• To recoup expenses while keeping more cash-strapped members in mind, let your guests know you’ll accept additional donations to cover folks who can’t pay the full suggested amount

Best Practice to Get Your Money Back: First, announce on your event page the estimated costs of the event and how much each member would ideally donate ("suggested donation"). When paired with a reminder announcement at the event itself and an official "passing of the hat" moment or strategically placed, well-marked donations cup, this can have great results.

Any suggested donations collected should go directly towards event costs and not for personal profit.

Kids & Family Friendliness

Can kids attend? Can they fully participate? Will there be childcare? Will there be kid-friendly activities? Is the space safe and appropriate for all ages? Polydelphia loves whole-family events, but definitely be clear that the responsibility for the child is with the parent/guardian unless you have a qualified/experienced childcare provider on retainer. However, there are some easy steps to make an event child-friendlier. Hosting a discussion group for adults? Have a nearby “kids corner” with coloring books and an area for playing with their own toys. Potluck? Let attendees know if kids will be in the mix so they can plan their contributions to be more child-friendly (not spicy etc).

Alcohol, Substances & Sobriety

Currently, Polydelphia has no official policy on alcohol or substance use at events. However, hosts should make it their job to promote a responsible and respectful environment regardless of substance use, and there should always be options for sober participation. Make sure you have beverages without alcohol (and some regular brownies if you know what I mean) and provide smoke-free areas for guests to breathe easily. Want your event to be sober or substance-free? Just announce it in your event description.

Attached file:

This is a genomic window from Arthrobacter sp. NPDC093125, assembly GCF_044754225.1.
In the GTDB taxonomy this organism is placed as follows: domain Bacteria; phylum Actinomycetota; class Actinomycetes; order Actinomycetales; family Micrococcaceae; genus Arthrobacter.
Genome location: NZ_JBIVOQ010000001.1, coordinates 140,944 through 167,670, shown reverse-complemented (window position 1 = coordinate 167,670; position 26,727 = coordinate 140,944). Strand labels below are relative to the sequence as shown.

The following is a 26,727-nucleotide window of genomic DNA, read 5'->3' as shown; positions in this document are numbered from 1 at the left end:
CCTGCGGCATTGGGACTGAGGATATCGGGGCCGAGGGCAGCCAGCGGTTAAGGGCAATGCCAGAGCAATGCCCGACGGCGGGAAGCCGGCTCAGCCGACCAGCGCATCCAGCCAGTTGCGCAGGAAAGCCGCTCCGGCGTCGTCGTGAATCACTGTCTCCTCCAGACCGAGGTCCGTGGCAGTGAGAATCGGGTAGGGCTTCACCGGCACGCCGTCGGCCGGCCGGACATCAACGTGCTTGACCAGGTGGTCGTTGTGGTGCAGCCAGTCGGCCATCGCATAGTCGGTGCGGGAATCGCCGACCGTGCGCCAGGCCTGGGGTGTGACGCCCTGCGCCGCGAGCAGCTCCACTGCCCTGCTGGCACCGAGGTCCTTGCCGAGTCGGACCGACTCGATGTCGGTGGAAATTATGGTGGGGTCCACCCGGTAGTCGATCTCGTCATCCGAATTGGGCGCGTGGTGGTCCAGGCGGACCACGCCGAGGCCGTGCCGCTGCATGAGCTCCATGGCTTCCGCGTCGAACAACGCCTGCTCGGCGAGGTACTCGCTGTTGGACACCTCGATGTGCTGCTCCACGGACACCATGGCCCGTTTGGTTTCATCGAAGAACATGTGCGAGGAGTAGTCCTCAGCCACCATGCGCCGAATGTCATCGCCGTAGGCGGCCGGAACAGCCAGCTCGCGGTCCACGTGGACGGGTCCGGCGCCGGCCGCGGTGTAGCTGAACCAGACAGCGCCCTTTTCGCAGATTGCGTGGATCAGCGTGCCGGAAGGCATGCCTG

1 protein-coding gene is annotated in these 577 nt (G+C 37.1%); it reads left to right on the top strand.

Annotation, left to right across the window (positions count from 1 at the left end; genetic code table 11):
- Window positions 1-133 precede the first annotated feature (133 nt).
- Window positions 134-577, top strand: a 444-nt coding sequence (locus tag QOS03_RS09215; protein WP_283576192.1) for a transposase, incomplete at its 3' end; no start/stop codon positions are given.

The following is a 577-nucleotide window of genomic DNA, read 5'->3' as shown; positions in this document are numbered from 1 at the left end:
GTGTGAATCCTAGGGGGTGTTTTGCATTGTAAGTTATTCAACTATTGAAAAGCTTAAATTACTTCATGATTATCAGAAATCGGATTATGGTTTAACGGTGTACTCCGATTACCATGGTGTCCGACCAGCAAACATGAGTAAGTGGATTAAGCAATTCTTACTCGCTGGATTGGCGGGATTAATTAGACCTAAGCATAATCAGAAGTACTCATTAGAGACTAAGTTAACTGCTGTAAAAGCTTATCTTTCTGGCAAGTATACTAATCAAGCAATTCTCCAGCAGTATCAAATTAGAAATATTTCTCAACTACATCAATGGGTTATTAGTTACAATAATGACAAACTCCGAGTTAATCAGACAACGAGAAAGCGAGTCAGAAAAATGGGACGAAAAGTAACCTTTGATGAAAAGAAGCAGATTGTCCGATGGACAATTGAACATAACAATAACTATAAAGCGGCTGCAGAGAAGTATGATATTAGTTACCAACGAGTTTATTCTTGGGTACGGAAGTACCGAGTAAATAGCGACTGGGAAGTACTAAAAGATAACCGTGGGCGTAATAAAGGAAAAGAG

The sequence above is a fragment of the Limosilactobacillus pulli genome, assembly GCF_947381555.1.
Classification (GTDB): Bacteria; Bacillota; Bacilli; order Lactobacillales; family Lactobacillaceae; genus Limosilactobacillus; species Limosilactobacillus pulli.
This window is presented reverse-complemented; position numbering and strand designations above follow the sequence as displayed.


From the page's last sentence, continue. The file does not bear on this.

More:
Is this a one-hit wonder or a stay and play situation? While no host should feel pressured to make their event a monthly, seasonal, or regular thing, recurrent or standing events are appreciated by the membership. Worried about the work? See if you can recruit a few buds to share the load. The Polydelphia FB page is also a great place to solicit partners for longer-term projects or event series.

Other Helpful Tips

  • Name your event! Specify "Polydelphia _________" or come up with something catchy or cute
  • Upload an Event Photo: From your own collection or the web, a striking photo works wonders in getting positive attention
  • Invitations and Publicity: Facebook’s invitation settings interact with the privacy settings of our group to make inviting large numbers of people difficult. Invite whom you can, and also post it on the main Polydelphia page, where the whole group can see it and join or invite others.
  • Consider using nametages with room for name & pronoun. They can help break the ice and promote conversation.

We know this is a lot to take in. We recommend giving these topics some thought, then going for it! Your event idea is probably a great one, and the admins are happy to assist you every step of the way.

Still need ideas? Our FB Community forum is full of folks all over the greater Philadelphia area who might be able to tip you off to a good event idea or location.